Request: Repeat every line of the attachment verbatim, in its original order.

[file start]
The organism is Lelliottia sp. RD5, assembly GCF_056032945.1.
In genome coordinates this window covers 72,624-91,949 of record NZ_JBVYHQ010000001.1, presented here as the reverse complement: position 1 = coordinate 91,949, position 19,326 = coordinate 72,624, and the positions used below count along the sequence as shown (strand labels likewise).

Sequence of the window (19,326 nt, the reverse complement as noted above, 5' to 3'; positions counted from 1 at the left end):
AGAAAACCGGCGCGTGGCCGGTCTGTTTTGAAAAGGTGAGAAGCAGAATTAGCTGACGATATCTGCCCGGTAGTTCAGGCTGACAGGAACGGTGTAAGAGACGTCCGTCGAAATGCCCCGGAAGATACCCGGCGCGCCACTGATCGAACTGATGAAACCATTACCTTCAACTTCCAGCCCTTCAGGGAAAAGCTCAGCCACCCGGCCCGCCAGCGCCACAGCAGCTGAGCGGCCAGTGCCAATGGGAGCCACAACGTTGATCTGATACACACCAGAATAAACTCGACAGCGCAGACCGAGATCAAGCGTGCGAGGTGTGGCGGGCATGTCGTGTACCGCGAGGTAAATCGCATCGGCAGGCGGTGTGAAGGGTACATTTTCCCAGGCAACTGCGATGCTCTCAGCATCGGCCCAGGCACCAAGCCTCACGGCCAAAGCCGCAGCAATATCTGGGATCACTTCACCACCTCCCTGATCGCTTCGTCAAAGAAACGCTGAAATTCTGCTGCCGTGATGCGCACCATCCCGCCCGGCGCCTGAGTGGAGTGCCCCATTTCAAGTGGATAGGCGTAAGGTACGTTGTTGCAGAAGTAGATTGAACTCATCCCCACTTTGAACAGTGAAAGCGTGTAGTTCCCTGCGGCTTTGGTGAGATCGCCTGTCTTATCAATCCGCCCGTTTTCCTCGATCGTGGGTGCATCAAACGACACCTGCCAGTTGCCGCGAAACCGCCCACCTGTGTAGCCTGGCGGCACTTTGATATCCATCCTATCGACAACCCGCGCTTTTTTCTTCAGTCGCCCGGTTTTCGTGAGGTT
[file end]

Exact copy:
The organism is Lelliottia sp. RD5, assembly GCF_056032945.1.
In genome coordinates this window covers 72,624-91,949 of record NZ_JBVYHQ010000001.1, presented here as the reverse complement: position 1 = coordinate 91,949, position 19,326 = coordinate 72,624, and the positions used below count along the sequence as shown (strand labels likewise).

Sequence of the window (19,326 nt, the reverse complement as noted above, 5' to 3'; positions counted from 1 at the left end):
AGAAAACCGGCGCGTGGCCGGTCTGTTTTGAAAAGGTGAGAAGCAGAATTAGCTGACGATATCTGCCCGGTAGTTCAGGCTGACAGGAACGGTGTAAGAGACGTCCGTCGAAATGCCCCGGAAGATACCCGGCGCGCCACTGATCGAACTGATGAAACCATTACCTTCAACTTCCAGCCCTTCAGGGAAAAGCTCAGCCACCCGGCCCGCCAGCGCCACAGCAGCTGAGCGGCCAGTGCCAATGGGAGCCACAACGTTGATCTGATACACACCAGAATAAACTCGACAGCGCAGACCGAGATCAAGCGTGCGAGGTGTGGCGGGCATGTCGTGTACCGCGAGGTAAATCGCATCGGCAGGCGGTGTGAAGGGTACATTTTCCCAGGCAACTGCGATGCTCTCAGCATCGGCCCAGGCACCAAGCCTCACGGCCAAAGCCGCAGCAATATCTGGGATCACTTCACCACCTCCCTGATCGCTTCGTCAAAGAAACGCTGAAATTCTGCTGCCGTGATGCGCACCATCCCGCCCGGCGCCTGAGTGGAGTGCCCCATTTCAAGTGGATAGGCGTAAGGTACGTTGTTGCAGAAGTAGATTGAACTCATCCCCACTTTGAACAGTGAAAGCGTGTAGTTCCCTGCGGCTTTGGTGAGATCGCCTGTCTTATCAATCCGCCCGTTTTCCTCGATCGTGGGTGCATCAAACGACACCTGCCAGTTGCCGCGAAACCGCCCACCTGTGTAGCCTGGCGGCACTTTGATATCCATCCTATCGACAACCCGCGCTTTTTTCTTCAGTCGCCCGGTTTTCGTGAGGTT